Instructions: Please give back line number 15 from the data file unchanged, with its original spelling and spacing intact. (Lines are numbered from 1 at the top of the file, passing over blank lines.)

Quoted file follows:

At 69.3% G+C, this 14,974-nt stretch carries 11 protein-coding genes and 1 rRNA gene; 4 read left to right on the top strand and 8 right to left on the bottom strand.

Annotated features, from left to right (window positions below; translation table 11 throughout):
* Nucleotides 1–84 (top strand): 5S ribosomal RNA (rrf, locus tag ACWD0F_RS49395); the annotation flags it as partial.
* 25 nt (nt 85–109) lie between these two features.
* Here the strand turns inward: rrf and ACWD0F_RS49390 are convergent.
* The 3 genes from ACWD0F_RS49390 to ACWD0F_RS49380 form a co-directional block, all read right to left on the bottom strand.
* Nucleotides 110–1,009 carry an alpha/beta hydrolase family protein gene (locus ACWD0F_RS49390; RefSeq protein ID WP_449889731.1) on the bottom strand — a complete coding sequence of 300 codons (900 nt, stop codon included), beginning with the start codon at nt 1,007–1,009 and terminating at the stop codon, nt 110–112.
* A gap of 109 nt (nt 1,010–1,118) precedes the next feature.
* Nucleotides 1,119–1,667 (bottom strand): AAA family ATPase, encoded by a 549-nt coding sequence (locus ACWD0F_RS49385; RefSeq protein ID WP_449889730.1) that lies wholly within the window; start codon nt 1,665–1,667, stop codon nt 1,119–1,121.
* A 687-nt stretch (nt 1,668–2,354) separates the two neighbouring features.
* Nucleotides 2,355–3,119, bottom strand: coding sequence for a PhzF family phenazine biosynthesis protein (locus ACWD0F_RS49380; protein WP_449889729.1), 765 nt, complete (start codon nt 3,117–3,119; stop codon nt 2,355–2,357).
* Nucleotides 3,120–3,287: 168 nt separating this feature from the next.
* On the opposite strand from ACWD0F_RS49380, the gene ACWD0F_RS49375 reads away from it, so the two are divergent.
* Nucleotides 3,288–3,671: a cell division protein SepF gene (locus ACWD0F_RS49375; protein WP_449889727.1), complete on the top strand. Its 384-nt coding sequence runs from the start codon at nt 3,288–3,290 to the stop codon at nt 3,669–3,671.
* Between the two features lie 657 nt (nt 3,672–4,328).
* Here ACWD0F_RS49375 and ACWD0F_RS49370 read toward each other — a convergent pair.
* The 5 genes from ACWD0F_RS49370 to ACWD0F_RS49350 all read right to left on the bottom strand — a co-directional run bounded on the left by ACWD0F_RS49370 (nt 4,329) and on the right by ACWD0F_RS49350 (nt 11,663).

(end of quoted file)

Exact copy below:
* Between the two features lie 657 nt (nt 3,672–4,328).